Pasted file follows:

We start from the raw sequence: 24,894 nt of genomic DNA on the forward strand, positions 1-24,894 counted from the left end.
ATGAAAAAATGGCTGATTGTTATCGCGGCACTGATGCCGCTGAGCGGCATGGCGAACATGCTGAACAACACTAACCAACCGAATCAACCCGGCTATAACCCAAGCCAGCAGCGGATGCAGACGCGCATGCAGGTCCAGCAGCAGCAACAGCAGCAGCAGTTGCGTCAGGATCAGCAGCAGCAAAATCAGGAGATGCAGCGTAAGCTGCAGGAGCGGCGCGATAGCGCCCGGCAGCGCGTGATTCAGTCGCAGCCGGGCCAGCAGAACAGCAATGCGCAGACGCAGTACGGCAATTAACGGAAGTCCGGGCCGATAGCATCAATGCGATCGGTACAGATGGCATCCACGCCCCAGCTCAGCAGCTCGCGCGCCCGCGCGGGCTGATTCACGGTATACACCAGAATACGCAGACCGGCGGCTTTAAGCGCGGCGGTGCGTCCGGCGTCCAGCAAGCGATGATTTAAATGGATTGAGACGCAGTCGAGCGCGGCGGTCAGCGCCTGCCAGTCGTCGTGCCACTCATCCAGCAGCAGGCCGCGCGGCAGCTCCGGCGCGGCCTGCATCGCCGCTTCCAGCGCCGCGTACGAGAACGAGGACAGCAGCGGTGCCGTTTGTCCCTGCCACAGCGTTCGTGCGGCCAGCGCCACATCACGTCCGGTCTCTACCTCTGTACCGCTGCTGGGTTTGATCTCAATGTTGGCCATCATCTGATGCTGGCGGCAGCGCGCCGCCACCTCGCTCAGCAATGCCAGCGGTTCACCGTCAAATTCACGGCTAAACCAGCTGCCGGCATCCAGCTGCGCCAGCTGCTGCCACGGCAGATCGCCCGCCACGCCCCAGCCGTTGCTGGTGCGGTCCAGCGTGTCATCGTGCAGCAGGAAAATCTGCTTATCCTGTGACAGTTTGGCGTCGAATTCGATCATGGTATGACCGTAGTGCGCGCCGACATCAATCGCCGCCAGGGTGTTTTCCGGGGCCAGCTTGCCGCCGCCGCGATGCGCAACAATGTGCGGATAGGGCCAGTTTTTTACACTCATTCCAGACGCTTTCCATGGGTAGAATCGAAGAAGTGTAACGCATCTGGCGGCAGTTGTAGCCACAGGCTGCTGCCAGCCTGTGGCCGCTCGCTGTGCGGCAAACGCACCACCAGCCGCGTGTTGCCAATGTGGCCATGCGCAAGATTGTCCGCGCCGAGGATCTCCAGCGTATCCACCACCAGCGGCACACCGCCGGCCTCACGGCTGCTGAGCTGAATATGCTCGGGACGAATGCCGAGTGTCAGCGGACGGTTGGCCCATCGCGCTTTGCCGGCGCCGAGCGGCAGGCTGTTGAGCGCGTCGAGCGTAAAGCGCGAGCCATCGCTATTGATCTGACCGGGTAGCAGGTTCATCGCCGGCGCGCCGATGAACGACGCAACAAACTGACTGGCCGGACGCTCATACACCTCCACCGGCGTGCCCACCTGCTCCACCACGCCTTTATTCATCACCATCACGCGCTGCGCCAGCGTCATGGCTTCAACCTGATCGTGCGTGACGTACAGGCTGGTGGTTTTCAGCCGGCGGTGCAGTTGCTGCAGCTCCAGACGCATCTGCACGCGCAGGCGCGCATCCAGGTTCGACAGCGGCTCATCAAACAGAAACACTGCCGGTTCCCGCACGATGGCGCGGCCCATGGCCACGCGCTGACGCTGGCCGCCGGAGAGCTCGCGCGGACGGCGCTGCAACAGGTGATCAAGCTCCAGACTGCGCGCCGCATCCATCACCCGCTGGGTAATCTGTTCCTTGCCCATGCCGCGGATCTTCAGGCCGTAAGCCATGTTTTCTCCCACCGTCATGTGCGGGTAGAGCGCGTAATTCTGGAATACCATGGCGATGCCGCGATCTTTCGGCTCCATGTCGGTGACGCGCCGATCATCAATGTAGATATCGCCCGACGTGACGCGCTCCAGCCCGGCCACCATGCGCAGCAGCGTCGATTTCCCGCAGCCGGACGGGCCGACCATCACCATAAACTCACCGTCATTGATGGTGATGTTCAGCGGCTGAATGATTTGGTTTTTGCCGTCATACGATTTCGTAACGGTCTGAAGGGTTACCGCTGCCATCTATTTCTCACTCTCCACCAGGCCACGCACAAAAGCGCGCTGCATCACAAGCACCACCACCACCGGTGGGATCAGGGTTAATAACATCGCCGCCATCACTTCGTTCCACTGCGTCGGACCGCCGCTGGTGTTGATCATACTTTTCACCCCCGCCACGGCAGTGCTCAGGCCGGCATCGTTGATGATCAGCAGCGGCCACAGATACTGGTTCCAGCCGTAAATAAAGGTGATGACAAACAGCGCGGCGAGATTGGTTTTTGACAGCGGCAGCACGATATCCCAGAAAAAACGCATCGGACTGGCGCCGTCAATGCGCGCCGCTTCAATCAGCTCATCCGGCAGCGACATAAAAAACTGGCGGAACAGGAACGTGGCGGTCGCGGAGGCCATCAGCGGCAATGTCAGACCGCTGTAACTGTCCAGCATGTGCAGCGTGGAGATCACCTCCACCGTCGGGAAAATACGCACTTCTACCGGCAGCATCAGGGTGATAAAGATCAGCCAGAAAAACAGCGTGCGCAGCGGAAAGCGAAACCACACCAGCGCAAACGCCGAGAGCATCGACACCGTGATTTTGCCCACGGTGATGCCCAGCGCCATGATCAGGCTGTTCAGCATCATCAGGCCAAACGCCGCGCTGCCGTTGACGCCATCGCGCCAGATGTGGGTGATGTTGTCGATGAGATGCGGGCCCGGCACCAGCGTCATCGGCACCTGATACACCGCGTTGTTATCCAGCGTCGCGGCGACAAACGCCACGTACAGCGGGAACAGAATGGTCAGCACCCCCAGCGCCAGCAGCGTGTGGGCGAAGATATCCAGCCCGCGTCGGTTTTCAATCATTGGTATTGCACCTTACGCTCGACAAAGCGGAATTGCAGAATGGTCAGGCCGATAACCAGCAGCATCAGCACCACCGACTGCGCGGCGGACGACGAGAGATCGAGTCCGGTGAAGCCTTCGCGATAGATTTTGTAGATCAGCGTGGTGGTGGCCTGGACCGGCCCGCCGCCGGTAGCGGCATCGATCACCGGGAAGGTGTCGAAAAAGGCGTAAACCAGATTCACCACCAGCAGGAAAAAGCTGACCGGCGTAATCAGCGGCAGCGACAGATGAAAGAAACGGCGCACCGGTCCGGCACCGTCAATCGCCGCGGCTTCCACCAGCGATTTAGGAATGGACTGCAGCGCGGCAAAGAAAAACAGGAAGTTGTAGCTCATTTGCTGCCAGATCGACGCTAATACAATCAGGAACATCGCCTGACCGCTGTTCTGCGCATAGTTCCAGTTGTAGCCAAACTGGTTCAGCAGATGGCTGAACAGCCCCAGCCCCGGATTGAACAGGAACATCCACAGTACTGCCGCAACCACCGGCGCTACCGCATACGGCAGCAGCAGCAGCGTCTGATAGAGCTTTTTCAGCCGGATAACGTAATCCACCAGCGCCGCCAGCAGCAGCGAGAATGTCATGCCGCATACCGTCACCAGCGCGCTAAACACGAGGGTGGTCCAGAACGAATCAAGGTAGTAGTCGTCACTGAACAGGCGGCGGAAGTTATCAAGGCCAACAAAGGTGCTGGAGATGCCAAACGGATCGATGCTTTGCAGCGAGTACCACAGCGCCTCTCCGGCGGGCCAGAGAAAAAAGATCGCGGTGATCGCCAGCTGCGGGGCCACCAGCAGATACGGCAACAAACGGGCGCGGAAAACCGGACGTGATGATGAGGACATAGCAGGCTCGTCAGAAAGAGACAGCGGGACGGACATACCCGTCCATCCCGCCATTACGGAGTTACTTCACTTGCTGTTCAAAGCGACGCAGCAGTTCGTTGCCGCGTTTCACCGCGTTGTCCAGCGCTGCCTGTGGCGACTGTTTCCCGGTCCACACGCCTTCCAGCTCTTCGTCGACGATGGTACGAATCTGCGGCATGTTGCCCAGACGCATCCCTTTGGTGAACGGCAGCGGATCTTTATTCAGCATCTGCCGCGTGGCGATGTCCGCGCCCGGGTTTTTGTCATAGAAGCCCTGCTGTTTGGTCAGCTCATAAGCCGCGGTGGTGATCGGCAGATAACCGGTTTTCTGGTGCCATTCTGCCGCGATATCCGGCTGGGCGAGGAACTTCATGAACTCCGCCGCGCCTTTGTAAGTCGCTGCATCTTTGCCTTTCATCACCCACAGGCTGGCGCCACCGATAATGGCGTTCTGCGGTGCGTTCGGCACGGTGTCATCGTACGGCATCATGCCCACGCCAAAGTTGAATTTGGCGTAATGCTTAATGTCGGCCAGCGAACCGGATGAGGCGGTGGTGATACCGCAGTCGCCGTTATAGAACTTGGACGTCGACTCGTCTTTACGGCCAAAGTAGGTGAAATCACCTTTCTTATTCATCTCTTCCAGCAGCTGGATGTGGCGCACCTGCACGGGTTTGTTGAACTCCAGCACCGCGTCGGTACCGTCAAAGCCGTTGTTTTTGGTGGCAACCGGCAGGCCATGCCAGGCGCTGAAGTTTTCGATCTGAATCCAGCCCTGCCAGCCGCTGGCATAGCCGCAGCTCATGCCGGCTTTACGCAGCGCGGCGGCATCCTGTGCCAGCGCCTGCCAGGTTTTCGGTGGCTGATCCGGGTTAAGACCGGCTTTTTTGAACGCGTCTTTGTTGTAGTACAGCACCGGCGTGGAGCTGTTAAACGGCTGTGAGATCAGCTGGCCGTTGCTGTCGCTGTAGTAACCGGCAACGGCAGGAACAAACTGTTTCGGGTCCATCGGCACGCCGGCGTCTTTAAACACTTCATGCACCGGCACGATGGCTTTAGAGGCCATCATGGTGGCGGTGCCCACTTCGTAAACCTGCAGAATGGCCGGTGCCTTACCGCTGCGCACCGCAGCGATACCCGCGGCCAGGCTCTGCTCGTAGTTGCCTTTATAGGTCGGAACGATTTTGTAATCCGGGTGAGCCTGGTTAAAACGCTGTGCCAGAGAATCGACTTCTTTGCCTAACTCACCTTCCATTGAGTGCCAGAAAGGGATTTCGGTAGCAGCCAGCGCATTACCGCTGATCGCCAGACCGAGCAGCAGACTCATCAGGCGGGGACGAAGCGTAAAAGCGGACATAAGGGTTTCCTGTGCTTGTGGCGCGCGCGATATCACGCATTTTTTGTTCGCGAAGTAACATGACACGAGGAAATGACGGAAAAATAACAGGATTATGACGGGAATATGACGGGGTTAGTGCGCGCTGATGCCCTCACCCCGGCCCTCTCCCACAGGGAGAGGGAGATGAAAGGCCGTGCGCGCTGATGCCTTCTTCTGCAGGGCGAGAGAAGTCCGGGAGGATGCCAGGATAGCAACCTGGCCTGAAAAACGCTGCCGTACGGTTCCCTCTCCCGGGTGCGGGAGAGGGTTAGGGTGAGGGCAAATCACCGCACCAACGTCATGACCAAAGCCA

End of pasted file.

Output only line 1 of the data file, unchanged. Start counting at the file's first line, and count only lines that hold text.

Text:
We start from the raw sequence: 24,894 nt of genomic DNA on the forward strand, positions 1-24,894 counted from the left end.